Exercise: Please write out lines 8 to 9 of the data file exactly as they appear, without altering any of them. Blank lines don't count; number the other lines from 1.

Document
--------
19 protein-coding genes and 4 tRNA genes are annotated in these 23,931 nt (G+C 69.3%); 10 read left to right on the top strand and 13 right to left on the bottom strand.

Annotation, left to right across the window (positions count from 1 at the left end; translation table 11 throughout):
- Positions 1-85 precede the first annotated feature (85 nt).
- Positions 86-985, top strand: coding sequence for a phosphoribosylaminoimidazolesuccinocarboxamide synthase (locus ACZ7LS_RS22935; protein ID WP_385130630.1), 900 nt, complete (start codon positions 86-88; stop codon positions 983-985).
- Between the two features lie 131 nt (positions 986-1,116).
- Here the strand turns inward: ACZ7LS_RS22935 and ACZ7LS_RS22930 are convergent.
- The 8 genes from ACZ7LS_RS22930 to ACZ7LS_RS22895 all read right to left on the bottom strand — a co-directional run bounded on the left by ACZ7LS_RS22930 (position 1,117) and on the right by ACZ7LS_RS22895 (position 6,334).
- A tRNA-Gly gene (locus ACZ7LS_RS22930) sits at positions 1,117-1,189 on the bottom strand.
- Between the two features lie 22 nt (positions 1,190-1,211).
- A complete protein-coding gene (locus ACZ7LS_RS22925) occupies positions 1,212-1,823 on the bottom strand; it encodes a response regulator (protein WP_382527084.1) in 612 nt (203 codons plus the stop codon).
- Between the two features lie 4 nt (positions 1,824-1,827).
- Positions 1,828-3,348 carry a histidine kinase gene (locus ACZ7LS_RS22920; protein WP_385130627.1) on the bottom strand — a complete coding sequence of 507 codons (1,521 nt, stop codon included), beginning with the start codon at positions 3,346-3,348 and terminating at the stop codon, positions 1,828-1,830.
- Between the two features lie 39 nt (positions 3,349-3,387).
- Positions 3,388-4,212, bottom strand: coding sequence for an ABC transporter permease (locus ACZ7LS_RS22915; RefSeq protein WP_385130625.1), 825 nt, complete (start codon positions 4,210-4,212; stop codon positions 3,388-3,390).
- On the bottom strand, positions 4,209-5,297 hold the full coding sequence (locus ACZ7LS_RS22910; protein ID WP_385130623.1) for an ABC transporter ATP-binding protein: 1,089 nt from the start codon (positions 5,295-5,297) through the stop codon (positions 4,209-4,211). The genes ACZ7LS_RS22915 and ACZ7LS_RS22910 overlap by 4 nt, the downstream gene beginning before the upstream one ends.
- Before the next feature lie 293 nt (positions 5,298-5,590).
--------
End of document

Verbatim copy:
- A tRNA-Gly gene (locus ACZ7LS_RS22930) sits at positions 1,117-1,189 on the bottom strand.
- Between the two features lie 22 nt (positions 1,190-1,211).